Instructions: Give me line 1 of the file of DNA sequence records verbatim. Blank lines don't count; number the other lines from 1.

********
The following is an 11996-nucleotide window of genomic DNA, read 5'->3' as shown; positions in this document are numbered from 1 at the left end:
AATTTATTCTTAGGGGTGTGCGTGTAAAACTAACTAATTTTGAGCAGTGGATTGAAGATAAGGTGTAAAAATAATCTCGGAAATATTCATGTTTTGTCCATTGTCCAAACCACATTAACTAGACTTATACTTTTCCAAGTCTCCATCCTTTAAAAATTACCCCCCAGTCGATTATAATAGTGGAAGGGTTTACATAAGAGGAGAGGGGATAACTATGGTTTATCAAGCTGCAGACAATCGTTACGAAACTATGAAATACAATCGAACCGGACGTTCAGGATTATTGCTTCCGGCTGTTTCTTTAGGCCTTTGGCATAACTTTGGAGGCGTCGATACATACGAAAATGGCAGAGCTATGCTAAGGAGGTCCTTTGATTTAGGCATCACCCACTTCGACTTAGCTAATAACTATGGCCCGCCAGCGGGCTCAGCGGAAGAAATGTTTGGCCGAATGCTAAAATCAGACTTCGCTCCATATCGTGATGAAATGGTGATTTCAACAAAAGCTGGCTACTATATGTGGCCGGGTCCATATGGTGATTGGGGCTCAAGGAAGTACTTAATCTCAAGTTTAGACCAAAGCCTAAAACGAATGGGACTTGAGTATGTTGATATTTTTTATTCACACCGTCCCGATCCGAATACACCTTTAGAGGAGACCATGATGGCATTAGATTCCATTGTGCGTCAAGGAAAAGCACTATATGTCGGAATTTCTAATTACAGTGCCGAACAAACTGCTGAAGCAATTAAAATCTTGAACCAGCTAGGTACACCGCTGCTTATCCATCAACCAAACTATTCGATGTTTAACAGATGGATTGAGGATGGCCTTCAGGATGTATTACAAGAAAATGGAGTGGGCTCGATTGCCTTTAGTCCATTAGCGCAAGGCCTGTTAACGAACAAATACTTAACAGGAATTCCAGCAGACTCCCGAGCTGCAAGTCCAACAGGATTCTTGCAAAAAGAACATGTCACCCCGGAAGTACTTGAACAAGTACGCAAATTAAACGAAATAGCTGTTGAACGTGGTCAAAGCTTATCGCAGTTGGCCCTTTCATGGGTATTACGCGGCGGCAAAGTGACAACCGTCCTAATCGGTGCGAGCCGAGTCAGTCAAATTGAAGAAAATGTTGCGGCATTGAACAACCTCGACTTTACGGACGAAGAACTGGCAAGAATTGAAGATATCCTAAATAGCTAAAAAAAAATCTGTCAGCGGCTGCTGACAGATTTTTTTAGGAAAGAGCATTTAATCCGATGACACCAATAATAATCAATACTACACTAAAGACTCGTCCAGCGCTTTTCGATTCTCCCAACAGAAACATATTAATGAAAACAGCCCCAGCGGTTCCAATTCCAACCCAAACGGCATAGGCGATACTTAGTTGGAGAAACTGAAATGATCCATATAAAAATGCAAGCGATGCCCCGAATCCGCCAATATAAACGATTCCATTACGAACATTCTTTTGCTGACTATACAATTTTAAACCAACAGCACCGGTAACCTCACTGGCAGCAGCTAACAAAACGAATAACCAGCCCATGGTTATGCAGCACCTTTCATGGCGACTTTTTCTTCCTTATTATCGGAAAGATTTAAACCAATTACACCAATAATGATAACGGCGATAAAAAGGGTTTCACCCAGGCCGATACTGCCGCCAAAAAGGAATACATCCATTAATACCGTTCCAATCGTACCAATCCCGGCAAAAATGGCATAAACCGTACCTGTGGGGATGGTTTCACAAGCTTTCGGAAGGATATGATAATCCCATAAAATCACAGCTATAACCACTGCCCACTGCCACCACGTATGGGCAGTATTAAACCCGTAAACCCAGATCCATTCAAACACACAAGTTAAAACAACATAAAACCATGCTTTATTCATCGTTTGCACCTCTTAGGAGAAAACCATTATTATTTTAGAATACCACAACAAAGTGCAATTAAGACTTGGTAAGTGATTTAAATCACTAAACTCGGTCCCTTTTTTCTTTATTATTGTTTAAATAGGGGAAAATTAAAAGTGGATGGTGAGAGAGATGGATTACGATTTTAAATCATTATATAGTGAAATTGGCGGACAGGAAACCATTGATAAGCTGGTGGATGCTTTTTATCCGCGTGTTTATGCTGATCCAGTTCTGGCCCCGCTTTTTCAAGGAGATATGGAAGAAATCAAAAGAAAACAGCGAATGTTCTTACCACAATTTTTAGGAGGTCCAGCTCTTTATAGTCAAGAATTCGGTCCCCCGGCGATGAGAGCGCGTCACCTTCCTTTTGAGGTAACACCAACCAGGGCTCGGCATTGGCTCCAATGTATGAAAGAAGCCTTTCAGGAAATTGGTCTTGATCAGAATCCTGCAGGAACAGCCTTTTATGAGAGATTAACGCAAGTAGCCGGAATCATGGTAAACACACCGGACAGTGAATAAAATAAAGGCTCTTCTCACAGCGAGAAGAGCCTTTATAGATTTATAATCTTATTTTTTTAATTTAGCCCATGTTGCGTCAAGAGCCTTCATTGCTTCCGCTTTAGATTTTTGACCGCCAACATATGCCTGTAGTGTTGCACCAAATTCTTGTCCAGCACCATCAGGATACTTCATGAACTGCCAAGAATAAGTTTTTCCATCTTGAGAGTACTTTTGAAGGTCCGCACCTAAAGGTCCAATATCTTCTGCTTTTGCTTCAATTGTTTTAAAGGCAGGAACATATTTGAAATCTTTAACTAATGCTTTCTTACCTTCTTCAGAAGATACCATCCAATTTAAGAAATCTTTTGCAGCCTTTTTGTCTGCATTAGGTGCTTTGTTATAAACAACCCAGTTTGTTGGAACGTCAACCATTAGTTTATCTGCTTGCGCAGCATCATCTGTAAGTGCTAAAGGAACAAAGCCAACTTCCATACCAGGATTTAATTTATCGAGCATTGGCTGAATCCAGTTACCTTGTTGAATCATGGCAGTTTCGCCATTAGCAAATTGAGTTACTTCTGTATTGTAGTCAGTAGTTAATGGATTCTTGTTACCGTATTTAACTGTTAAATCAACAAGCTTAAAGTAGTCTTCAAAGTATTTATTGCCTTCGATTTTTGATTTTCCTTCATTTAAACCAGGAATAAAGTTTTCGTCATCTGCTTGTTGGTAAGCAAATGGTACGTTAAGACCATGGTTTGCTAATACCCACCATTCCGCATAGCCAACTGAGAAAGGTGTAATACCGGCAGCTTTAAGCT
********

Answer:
The following is an 11996-nucleotide window of genomic DNA, read 5'->3' as shown; positions in this document are numbered from 1 at the left end: